JPMorgan trading surge helps fuel most profitable year ever
JPMorgan Chase & Co. just posted the best year for any U.S. bank in history.
Fueled by a rebound in trading, especially in fixed income, the company said profit jumped 21% in the fourth quarter, pushing annual earnings to a record $36.4 billion. The announcement led off this week’s round of industry profit reports on a high note, though analysts are predicting results for 2020 will come back down to earth.
Fourth-quarter fixed-income trading revenue came in $1 billion higher than analysts predicted as the bank benefited from an active final few weeks of the year and gains in securitized products and rates. It marked a stark comeback from last year’s fourth quarter, when wild market swings kept clients on the sidelines and JPMorgan’s bond-trading unit posting its lowest revenue since the financial crisis.
“They are really hitting it out of the park,” said Alison Williams, an analyst at Bloomberg Intelligence. “The other key positive, which looks more sustainable, is that interest income looks like it’s stabilizing. That was a big worry last year.”
Shares of the company, which have surged 38% in the past 12 months, advanced 1.7% to $139.56 at 9:43 a.m. in New York.
Still, after the best year for bank stocks in more than two decades, investors are starting to question how much longer the era of record profits can go on. Analysts at UBS Group AG last week cut their outlook on shares of JPMorgan to neutral, citing a “high bar for further outperformance.”
Chief Financial Officer Jennifer Piepszak said the record results don’t necessarily mean the bank has reached a peak. Growth can continue thanks to initiatives including a national branch expansion, plans to boost market share in the fast-growing credit-card business, a push into China and the company’s strategy of hiring investment bankers in geographies and sectors where the bank is “under-penetrated.”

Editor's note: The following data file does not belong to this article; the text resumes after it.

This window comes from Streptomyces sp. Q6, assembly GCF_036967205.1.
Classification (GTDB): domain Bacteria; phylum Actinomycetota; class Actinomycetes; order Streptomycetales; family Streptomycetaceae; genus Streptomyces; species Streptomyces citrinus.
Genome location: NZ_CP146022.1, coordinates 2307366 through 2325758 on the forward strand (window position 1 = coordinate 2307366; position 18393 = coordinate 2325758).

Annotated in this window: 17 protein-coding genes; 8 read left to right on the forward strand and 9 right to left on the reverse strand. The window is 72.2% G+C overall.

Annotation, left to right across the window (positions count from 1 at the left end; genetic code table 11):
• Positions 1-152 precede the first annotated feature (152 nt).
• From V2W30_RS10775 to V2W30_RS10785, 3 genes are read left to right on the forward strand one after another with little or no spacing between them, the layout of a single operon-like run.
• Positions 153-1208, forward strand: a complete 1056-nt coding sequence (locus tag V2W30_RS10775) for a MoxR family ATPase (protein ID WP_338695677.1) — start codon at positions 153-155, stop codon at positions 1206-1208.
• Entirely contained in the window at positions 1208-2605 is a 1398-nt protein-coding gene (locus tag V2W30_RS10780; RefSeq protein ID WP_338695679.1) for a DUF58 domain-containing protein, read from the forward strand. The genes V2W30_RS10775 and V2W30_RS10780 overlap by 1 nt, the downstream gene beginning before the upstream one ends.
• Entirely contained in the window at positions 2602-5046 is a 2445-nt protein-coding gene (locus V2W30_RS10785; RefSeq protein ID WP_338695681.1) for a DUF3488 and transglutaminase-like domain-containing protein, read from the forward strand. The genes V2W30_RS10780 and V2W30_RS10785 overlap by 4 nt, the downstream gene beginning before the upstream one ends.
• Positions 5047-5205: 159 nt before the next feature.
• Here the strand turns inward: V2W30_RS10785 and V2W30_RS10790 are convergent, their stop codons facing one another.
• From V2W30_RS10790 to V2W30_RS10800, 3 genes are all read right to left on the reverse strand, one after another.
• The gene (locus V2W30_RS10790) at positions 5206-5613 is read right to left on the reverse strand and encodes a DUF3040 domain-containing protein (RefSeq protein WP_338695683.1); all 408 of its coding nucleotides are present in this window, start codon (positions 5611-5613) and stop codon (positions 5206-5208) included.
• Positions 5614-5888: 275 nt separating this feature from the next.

“We certainly don’t think this is as good as it can be,” Piepszak said on a conference call with journalists. “We continue to see opportunities across the franchise.”
JPMorgan, which plans to host an investor day next month, didn’t provide any annual targets for 2020. But the company said it expects net interest income to fall to around $14 billion in the first quarter. It also said expenses would rise to roughly $17 billion in the three months through March. That would be the highest in more than 6 years.
The biggest U.S. bank generated $4.95 billion in trading revenue in the quarter, a 56% increase that was better than analysts expected. That marked the best fourth quarter for the firm’s trading desks in more than a decade.
Last year, JPMorgan elevated bond veteran Troy Rohrbaugh to head of global markets, where he oversees all of fixed-income and equity trading. He’s been critical in decisions to invest in electronic and mobile trading improvements across asset classes.
“While we face a continued high level of complex geopolitical issues, global growth stabilized, albeit at a lower level, and resolution of some trade issues helped support client and market activity towards the end of the year,” Chief Executive Officer Jamie Dimon said in a statement.
In December, Piepszak told investors to expect better performance for the last three months of 2019, thanks to gains in the fixed-income business. The bank’s overall profit in 2019 topped the previous industry record, set by the company in 2018.
It was the best year for the corporate and investment bank since at least 2011, when the bank started reporting under its current structure.
- Fourth-quarter net income rose to $8.52 billion, or $2.57 a share, from $7.07 billion, or $1.98, a year earlier. That beat the $2.36 average estimate of 23 analysts surveyed by Bloomberg.
- The firm’s consumer-banking unit posted a 3% increase in revenue as investments to open up branches in new states started to yield returns.
- Net charge-offs surged 21% to $1.49 billion from $1.24 billion a year earlier.
- The bank generated $14.2 billion of net interest income, bringing the full-year metric to $57.2 billion, slightly below the bank’s guidance of $57.5 billion.
More must-read stories from Fortune:
—Forget policymakers. Greta Thunberg and her allies are targeting CEOs
—Investors see a 2020 recession coming—but think they’ll make money
—The Carlos Ghosn affair: A look inside the motivations of a fugitive CEO
—What $1,000 in 10 top stocks a decade ago would be worth today—Laws meant to close down tax havens and shut loopholes could have opposite effect
Subscribe to Fortune’s forthcoming Bull Sheet for no-nonsense finance news and analysis daily.